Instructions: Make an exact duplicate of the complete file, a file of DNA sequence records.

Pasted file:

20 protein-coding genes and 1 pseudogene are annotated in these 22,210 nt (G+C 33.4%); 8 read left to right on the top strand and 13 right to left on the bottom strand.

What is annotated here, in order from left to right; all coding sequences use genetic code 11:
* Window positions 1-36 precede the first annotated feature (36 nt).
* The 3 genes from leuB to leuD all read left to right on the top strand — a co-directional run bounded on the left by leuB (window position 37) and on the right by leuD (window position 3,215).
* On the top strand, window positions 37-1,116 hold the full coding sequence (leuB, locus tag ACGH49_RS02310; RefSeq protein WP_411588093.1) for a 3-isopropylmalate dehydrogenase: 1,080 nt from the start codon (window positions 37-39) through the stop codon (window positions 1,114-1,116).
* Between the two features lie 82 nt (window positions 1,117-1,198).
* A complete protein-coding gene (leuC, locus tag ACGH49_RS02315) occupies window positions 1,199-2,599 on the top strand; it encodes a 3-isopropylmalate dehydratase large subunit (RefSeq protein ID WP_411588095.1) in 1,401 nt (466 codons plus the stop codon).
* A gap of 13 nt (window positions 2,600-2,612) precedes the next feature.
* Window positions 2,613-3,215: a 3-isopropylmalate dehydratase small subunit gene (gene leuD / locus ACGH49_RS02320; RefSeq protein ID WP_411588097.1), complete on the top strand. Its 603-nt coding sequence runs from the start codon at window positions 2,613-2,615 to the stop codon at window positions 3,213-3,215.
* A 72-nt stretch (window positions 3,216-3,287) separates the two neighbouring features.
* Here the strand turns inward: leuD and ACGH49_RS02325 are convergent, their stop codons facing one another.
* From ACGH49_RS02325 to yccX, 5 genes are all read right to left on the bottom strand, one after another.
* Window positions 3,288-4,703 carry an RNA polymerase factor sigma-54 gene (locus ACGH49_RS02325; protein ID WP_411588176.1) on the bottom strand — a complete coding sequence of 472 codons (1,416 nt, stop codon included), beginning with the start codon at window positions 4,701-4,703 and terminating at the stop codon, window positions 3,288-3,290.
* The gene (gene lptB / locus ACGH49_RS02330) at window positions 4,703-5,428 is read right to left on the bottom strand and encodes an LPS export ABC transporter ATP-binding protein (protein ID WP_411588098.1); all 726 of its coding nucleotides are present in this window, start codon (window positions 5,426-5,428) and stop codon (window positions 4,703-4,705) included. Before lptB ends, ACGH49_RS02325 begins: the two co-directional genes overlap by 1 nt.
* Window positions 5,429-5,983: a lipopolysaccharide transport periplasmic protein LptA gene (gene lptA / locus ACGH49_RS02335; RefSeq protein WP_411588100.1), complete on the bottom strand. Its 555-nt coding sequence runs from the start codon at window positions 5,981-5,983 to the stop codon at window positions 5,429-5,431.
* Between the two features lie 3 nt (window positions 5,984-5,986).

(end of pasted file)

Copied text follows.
20 protein-coding genes and 1 pseudogene are annotated in these 22,210 nt (G+C 33.4%); 8 read left to right on the top strand and 13 right to left on the bottom strand.

What is annotated here, in order from left to right; all coding sequences use genetic code 11:
* Window positions 1-36 precede the first annotated feature (36 nt).
* The 3 genes from leuB to leuD all read left to right on the top strand — a co-directional run bounded on the left by leuB (window position 37) and on the right by leuD (window position 3,215).
* On the top strand, window positions 37-1,116 hold the full coding sequence (leuB, locus tag ACGH49_RS02310; RefSeq protein WP_411588093.1) for a 3-isopropylmalate dehydrogenase: 1,080 nt from the start codon (window positions 37-39) through the stop codon (window positions 1,114-1,116).
* Between the two features lie 82 nt (window positions 1,117-1,198).
* A complete protein-coding gene (leuC, locus tag ACGH49_RS02315) occupies window positions 1,199-2,599 on the top strand; it encodes a 3-isopropylmalate dehydratase large subunit (RefSeq protein ID WP_411588095.1) in 1,401 nt (466 codons plus the stop codon).
* A gap of 13 nt (window positions 2,600-2,612) precedes the next feature.
* Window positions 2,613-3,215: a 3-isopropylmalate dehydratase small subunit gene (gene leuD / locus ACGH49_RS02320; RefSeq protein ID WP_411588097.1), complete on the top strand. Its 603-nt coding sequence runs from the start codon at window positions 2,613-2,615 to the stop codon at window positions 3,213-3,215.
* A 72-nt stretch (window positions 3,216-3,287) separates the two neighbouring features.
* Here the strand turns inward: leuD and ACGH49_RS02325 are convergent, their stop codons facing one another.
* From ACGH49_RS02325 to yccX, 5 genes are all read right to left on the bottom strand, one after another.
* Window positions 3,288-4,703 carry an RNA polymerase factor sigma-54 gene (locus ACGH49_RS02325; protein ID WP_411588176.1) on the bottom strand — a complete coding sequence of 472 codons (1,416 nt, stop codon included), beginning with the start codon at window positions 4,701-4,703 and terminating at the stop codon, window positions 3,288-3,290.
* The gene (gene lptB / locus ACGH49_RS02330) at window positions 4,703-5,428 is read right to left on the bottom strand and encodes an LPS export ABC transporter ATP-binding protein (protein ID WP_411588098.1); all 726 of its coding nucleotides are present in this window, start codon (window positions 5,426-5,428) and stop codon (window positions 4,703-4,705) included. Before lptB ends, ACGH49_RS02325 begins: the two co-directional genes overlap by 1 nt.
* Window positions 5,429-5,983: a lipopolysaccharide transport periplasmic protein LptA gene (gene lptA / locus ACGH49_RS02335; RefSeq protein WP_411588100.1), complete on the bottom strand. Its 555-nt coding sequence runs from the start codon at window positions 5,981-5,983 to the stop codon at window positions 5,429-5,431.
* Between the two features lie 3 nt (window positions 5,984-5,986).